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Request for Proposal Template – 8 Tips to Write One in 2021

Published on April 29, 2021 - Content Updated on

7 Min Read
Request for Proposal

If you haven’t ever written an RFP, you’re missing out on some quality service providers in your niche. A Request for Proposal (RFP) is a business document that agencies create to outline a project’s requirements, and then request bids for it.

Agencies can use RFPs to solicit bids from different vendors, and get in touch with quality service providers who can get the project completed on time. From selling web maintenance services to complex development projects, RFPs can come in quite handy. RFPs simplify the process of finding a viable service provider for agencies, without burdening their resources.

The Value of an RFP

There are many situations where you could find RFPs useful. Agency owners often write RFPs because the project is too complex for them to handle in-house, or because it requires additional resources that they do not have. Instead of hiring more employees, they simply work with vendors and pay them for their work.

So if an agency takes on a complex IT project, they could a formal RFP to engage with multiple bidders, and then choose an integrated solution combining different technologies, configurations, and vendors.

An RFP allows businesses to take advantage of skilled resources and to hire professionals with experience in areas like web design or software development.

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The 8 Elements of a Well-Written Request for Proposal (RFP)

Of course, writing a good RFP is easier said than done. A poorly thought through or carelessly written RFP will fall apart quite quickly. Make sure to research RFP examples you can use for inspiration before writing your own. Regardless of the many formats you’ll find, here are the essential elements you need to include in your Request for Proposal.

1. Outline Your Project Goals

Project GoalsSource: Knowledgehut

The first and most important element of any well-written RFP is a clear description of the project goals. Write clear, specific goals that you want the project to achieve. Provide as much detail as possible here – if you have the numbers, add them in. Don’t conduct a project discovery phase just yet, but do some research so you know what’s required of you.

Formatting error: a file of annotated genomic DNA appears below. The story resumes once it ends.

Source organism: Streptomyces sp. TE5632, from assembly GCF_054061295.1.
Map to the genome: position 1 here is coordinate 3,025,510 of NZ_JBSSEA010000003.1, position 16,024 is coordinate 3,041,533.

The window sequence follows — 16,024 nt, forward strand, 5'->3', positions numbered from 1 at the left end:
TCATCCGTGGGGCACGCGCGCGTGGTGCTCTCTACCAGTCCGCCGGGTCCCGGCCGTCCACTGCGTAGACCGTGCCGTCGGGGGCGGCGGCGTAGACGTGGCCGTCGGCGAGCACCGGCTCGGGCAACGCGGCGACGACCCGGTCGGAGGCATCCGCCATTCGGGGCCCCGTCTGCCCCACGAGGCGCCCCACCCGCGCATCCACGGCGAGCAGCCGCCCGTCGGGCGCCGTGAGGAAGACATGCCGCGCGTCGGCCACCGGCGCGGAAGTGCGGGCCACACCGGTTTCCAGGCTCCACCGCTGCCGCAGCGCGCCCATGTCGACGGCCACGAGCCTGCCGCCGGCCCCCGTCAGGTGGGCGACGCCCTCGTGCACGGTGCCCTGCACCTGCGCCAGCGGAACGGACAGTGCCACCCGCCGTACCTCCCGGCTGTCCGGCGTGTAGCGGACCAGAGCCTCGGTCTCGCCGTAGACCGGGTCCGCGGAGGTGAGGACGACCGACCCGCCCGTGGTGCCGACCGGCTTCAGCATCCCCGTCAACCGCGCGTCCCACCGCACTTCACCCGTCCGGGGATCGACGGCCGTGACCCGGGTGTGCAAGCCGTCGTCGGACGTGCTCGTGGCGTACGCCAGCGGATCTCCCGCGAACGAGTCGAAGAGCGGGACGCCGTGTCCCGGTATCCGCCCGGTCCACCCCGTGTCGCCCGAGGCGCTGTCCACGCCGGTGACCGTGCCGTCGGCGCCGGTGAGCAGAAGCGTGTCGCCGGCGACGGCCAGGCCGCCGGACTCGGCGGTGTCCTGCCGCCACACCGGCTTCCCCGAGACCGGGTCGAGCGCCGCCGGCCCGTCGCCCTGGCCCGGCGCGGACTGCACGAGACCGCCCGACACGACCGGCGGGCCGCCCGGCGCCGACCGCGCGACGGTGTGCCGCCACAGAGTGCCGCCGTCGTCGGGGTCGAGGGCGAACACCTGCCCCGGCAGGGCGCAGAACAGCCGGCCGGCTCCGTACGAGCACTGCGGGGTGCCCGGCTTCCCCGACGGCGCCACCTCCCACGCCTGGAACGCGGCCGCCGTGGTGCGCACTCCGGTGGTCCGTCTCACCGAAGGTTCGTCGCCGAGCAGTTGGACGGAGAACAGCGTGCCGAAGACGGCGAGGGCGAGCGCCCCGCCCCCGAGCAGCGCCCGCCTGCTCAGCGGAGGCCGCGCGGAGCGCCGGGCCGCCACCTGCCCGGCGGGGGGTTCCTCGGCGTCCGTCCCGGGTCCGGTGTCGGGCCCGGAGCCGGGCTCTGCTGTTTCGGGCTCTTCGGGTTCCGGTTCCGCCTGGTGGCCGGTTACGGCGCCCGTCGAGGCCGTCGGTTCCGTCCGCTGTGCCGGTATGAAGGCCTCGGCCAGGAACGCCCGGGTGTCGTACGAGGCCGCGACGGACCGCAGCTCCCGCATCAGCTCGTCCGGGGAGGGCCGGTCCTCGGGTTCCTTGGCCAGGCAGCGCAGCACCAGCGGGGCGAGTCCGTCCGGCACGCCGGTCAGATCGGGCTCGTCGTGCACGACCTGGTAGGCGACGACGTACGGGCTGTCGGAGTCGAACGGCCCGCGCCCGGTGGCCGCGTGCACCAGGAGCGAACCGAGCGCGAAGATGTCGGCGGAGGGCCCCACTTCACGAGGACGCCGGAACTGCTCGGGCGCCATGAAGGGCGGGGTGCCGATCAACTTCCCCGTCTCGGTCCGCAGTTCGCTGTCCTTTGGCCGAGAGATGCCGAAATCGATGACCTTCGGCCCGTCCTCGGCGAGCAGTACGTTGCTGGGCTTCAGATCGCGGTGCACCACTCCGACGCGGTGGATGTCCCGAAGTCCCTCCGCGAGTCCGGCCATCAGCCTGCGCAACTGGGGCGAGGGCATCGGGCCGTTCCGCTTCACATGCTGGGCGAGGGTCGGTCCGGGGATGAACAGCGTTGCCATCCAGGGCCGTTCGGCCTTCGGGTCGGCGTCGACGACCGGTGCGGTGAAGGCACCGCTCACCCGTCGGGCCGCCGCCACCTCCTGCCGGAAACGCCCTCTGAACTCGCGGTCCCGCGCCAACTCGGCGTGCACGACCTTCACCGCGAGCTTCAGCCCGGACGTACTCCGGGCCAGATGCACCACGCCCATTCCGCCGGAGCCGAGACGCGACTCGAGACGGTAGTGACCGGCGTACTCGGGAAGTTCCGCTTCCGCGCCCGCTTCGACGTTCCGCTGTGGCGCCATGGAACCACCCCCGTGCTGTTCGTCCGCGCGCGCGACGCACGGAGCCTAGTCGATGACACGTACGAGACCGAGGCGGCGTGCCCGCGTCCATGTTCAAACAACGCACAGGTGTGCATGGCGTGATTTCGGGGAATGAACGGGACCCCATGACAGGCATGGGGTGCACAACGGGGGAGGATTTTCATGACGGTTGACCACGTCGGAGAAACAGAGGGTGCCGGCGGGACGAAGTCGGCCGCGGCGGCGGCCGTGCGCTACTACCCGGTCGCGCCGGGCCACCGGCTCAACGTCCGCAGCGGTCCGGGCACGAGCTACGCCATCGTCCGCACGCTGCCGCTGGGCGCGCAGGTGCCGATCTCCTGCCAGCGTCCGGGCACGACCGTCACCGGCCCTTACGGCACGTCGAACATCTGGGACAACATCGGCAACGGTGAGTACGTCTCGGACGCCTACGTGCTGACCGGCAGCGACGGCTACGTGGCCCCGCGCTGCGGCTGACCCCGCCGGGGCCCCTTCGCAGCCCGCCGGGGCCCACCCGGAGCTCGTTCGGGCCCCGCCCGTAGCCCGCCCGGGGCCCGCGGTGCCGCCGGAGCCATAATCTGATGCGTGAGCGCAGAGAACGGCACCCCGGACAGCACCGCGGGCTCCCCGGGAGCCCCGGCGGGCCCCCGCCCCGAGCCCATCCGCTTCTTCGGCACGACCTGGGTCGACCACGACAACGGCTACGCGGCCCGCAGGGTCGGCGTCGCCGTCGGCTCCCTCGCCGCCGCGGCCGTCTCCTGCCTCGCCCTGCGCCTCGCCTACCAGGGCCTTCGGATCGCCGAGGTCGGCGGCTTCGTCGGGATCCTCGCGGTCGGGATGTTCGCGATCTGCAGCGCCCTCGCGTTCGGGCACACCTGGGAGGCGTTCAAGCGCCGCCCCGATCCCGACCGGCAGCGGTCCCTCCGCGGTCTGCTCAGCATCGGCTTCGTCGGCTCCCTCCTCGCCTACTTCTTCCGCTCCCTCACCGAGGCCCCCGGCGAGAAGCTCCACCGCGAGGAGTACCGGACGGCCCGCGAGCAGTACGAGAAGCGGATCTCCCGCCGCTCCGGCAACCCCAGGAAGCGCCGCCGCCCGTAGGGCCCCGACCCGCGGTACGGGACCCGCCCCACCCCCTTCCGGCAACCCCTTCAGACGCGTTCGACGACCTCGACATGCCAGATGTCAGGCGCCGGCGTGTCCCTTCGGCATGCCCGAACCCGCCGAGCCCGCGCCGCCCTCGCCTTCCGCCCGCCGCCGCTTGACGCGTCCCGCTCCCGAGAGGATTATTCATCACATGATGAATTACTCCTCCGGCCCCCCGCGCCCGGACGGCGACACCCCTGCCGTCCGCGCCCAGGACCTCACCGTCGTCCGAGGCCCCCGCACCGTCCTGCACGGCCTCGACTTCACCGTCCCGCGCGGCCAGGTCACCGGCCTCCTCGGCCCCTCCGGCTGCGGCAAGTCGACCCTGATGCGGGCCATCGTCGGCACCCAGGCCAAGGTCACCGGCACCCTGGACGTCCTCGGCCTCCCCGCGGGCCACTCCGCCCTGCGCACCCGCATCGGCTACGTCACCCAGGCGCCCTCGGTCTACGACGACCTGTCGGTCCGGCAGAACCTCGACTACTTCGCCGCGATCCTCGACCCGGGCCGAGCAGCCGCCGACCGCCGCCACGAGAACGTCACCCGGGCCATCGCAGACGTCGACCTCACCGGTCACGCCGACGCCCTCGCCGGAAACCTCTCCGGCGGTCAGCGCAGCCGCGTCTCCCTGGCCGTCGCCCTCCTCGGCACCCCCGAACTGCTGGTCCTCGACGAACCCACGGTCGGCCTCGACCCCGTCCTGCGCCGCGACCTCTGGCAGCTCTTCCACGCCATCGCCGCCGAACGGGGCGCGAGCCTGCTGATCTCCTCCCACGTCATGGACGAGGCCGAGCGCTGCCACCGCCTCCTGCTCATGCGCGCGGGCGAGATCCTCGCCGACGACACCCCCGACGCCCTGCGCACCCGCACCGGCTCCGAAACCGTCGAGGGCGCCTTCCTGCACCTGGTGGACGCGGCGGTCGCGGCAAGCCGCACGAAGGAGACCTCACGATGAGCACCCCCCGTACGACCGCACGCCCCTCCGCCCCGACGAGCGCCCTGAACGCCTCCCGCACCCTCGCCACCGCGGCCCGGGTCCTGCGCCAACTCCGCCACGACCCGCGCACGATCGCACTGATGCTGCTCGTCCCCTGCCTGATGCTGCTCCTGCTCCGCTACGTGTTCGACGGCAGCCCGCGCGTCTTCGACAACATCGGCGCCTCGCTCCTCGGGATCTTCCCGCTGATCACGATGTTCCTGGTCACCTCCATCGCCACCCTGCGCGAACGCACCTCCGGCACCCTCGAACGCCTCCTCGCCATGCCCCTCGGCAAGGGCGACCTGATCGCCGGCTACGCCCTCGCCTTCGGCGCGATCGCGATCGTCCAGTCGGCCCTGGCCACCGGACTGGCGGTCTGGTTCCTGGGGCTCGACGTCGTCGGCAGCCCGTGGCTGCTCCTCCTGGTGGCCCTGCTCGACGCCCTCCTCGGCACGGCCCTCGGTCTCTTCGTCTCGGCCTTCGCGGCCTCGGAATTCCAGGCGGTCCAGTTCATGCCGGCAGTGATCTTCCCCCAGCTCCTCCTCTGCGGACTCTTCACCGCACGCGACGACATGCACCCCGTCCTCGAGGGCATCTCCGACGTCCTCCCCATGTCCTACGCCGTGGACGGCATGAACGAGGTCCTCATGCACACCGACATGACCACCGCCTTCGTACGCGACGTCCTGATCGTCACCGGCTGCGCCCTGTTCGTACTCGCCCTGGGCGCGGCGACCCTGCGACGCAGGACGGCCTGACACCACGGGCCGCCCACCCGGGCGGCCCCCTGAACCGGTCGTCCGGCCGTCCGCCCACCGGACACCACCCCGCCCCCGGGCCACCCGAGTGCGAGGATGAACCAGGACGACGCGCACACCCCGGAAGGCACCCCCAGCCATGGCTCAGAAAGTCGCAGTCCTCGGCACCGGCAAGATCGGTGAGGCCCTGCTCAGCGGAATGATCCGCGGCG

Make sure to highlight the selection criteria, and if you can quantify your requirements, all the better!

2. Lay Out the Deliverables

DeliverablesSource: nTask

What are the deliverables that you would expect when giving out the award? Lay out in detail what you expect from the company or agency that will handle the contract. If you want to learn how to write an RFP, you may want to look at a few samples first.

Again, it’s important for me to highlight that successful Request for Proposals are detail-oriented and specific; they include all the points relevant to making a decision about a bid. This includes any quantifiable deliverables that you would expect. You can decide whether to request all the deliverables in one go, or if you’d like to go with a monthly retainer.

3. Scope of Work

Scope of WorkSource: Lucidchart

Don’t confuse the scope of work with the project goals. In this section, highlight the major components of the project. Provide extensive detail about the support services you’ll require from the company, both during the development phase and after launch.

If you want accurate cost estimates, provide as much detail as possible here. Mention any fixed requirements that you can’t change at all. Link them to the section for goals, and then invite proposals.

You can also ask for a few creative solutions. Many companies that think out of the box are able to save a great deal of money by pooling resources and coming up with unique solutions.

4. Draw a Timeline for Completion and Define Project Milestones

TimelineSource: Entrepreneur

What’s the timeline for the completion of the project? More importantly, what are the project milestones, along with their deadlines? You don’t have to make a definitive date commitment in the RFP, but you still have to provide reasonable deadlines for the completion of the work.

This section should also include a deadline for submission. A comprehensive Request for Proposal that includes lots of technical information will take some time to prepare, so be reasonable with your submission deadlines.

You can also specify the dates for selection and when you expect to notify the successful bidder, as well as when the project is slated to begin.

5. Provide Budget Estimates

Budget EstimatesSource: The Dough Roller